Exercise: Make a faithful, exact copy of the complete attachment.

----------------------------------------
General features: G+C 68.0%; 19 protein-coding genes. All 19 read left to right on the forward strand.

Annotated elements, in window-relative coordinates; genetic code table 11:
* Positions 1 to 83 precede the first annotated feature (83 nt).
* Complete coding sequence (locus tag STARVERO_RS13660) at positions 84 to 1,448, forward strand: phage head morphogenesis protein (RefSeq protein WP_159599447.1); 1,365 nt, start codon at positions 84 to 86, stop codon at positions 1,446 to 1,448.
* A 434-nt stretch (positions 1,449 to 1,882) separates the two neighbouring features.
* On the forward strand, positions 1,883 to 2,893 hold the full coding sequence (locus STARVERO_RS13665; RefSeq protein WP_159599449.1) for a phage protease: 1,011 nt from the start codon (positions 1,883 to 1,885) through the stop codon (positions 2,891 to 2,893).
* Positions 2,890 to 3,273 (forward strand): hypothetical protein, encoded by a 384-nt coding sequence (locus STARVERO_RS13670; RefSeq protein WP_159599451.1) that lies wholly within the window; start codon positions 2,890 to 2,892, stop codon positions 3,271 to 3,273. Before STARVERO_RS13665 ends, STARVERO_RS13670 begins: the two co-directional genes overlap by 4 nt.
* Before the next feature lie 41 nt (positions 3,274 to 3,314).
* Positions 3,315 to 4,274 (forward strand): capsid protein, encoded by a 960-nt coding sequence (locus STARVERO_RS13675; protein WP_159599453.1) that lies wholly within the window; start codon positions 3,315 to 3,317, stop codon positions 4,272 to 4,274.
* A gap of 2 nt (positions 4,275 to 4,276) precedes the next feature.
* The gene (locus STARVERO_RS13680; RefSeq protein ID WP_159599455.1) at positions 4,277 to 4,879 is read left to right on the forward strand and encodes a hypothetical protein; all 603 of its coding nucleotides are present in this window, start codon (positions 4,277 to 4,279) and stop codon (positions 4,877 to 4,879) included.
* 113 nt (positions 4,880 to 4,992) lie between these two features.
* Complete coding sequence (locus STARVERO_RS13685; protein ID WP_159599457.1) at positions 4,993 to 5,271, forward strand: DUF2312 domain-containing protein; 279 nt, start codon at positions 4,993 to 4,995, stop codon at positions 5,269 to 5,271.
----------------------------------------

General features: G+C 68.0%; 19 protein-coding genes. All 19 read left to right on the forward strand.

Annotated elements, in window-relative coordinates; genetic code table 11:
* Positions 1 to 83 precede the first annotated feature (83 nt).
* Complete coding sequence (locus tag STARVERO_RS13660) at positions 84 to 1,448, forward strand: phage head morphogenesis protein (RefSeq protein WP_159599447.1); 1,365 nt, start codon at positions 84 to 86, stop codon at positions 1,446 to 1,448.
* A 434-nt stretch (positions 1,449 to 1,882) separates the two neighbouring features.
* On the forward strand, positions 1,883 to 2,893 hold the full coding sequence (locus STARVERO_RS13665; RefSeq protein WP_159599449.1) for a phage protease: 1,011 nt from the start codon (positions 1,883 to 1,885) through the stop codon (positions 2,891 to 2,893).
* Positions 2,890 to 3,273 (forward strand): hypothetical protein, encoded by a 384-nt coding sequence (locus STARVERO_RS13670; RefSeq protein WP_159599451.1) that lies wholly within the window; start codon positions 2,890 to 2,892, stop codon positions 3,271 to 3,273. Before STARVERO_RS13665 ends, STARVERO_RS13670 begins: the two co-directional genes overlap by 4 nt.
* Before the next feature lie 41 nt (positions 3,274 to 3,314).
* Positions 3,315 to 4,274 (forward strand): capsid protein, encoded by a 960-nt coding sequence (locus STARVERO_RS13675; protein WP_159599453.1) that lies wholly within the window; start codon positions 3,315 to 3,317, stop codon positions 4,272 to 4,274.
* A gap of 2 nt (positions 4,275 to 4,276) precedes the next feature.
* The gene (locus STARVERO_RS13680; RefSeq protein ID WP_159599455.1) at positions 4,277 to 4,879 is read left to right on the forward strand and encodes a hypothetical protein; all 603 of its coding nucleotides are present in this window, start codon (positions 4,277 to 4,279) and stop codon (positions 4,877 to 4,879) included.
* 113 nt (positions 4,880 to 4,992) lie between these two features.
* Complete coding sequence (locus STARVERO_RS13685; protein ID WP_159599457.1) at positions 4,993 to 5,271, forward strand: DUF2312 domain-containing protein; 279 nt, start codon at positions 4,993 to 4,995, stop codon at positions 5,269 to 5,271.